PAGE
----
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PPE supply. Handling of care homes. High proportion of deaths in the BAME population. Award of government contracts. These are just some of the issues which have led to calls for a public inquiry into the government’s response to COVID-19.
Public inquiries can shed light on institutional failings and provide recommendations which, if implemented, pave the way for significant reforms. However, getting the form, leadership, scope and timing right will be critical in ensuring that any inquiry seeking to probe into the government’s approach provides useful lessons. In this article we consider these issues, and how you may be affected by the scope of a COVID-19 inquiry.
Form of inquiry
Public inquiries are set up to examine particular or controversial events which have affected the general public at large, or a section of the population. Specific laws grant government ministers the power to establish statutory inquiries. Ministers can also set up non-statutory inquiries where procedures are more flexible and hearings can be held privately.
Most statutory inquiries are established under the Inquiries Act 2005 which allows for inquiries to be set up where “particular events have caused, or are capable of causing, public concern, or there is public concern that particular events may have occurred.” There are also laws with a specific remit that make provision for the establishment of inquiries.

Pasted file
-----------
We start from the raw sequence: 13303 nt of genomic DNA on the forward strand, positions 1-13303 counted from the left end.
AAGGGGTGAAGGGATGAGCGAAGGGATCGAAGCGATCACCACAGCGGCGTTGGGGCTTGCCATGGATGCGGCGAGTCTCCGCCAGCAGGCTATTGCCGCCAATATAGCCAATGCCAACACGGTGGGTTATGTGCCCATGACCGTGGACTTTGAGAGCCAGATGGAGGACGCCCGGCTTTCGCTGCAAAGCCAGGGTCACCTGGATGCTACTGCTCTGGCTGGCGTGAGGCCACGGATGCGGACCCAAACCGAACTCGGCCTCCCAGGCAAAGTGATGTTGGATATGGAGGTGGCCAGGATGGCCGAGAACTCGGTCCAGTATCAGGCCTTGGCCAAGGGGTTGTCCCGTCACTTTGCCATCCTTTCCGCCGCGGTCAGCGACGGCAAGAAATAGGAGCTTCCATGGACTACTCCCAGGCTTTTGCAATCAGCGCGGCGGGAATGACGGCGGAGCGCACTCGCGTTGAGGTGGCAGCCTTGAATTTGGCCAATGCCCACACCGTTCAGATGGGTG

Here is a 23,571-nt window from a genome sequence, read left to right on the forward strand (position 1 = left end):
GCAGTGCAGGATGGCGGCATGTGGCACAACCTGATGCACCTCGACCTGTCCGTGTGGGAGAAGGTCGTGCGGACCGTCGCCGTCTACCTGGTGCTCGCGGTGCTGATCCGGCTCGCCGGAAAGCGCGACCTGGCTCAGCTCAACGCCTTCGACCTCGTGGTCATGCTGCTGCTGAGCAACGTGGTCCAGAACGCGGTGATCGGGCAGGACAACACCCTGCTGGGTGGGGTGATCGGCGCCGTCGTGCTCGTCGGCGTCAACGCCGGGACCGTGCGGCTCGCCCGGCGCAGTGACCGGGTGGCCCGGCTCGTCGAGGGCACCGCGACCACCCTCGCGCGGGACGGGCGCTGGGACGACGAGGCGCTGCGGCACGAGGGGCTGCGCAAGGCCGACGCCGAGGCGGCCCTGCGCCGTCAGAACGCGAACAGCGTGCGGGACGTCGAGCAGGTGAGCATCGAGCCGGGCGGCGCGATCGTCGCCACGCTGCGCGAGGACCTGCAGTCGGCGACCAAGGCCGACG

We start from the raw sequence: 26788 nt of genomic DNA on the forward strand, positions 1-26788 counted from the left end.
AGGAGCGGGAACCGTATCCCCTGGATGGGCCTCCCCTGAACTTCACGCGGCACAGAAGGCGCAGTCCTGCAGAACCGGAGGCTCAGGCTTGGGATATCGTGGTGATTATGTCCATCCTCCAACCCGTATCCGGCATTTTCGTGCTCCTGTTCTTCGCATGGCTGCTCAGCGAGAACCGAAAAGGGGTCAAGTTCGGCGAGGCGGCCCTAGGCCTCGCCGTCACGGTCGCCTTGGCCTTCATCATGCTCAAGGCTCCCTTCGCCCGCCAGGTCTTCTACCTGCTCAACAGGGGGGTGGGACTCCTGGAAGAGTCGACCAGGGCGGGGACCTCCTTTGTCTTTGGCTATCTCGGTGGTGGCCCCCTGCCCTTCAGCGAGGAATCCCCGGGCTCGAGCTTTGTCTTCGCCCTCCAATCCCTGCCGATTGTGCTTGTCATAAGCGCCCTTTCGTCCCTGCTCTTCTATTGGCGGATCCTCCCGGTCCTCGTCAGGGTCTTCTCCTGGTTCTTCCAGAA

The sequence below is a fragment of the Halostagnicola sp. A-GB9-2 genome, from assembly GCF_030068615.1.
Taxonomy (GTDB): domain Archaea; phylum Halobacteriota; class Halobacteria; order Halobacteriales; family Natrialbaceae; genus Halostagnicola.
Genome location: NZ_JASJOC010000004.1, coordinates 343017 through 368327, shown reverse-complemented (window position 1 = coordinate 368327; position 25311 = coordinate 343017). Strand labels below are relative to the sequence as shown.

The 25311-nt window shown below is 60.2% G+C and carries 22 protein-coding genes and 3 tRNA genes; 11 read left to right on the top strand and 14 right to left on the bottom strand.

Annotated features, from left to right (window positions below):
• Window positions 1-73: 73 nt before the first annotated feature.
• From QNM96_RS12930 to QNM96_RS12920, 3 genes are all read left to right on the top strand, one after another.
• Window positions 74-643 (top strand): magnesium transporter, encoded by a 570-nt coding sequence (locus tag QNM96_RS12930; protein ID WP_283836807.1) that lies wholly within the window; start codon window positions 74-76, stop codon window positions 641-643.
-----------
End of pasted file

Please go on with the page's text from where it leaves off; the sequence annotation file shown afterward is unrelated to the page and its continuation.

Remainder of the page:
So what form is appropriate in this context? COVID-19 is a matter of great public concern. Its magnitude has impacted all sectors. The government is not obliged to commence a statutory inquiry, but not doing so or opting for the non-statutory form may result in greater backlash. Although a useful tool in certain instances, non-statutory inquiries cannot compel witnesses to give evidence and cannot take evidence on oath. Reliance on the cooperation of those involved in the UK’s response to coronavirus may dilute the effectiveness of the inquiry. Furthermore, ensuring that all evidence is heard in public by commissioning a statutory inquiry indicates a level of transparency and openness which the public are calling for.
As part of the commissioning of the inquiry, the government minister also appoints the chair and panel members, if any. The Independent Inquiry into Child Sex Abuse, which has seen three chairs resign since its establishment in 2015, shows the importance of getting this right at the beginning.
Professional background, availability and the ability to inspire public trust will influence who is appointed as the chair of any COVID-19 inquiry.
Chairs have ranged from lawyers with little connection to the subject matter to social workers, engineers and health professionals who were experts in the issue being investigated. Former judges have been a popular choice. Nearly 65% of public inquiries held between 1990 and 2017 were led by judges according to the Institute of Government, with political independence being an important factor for this preference.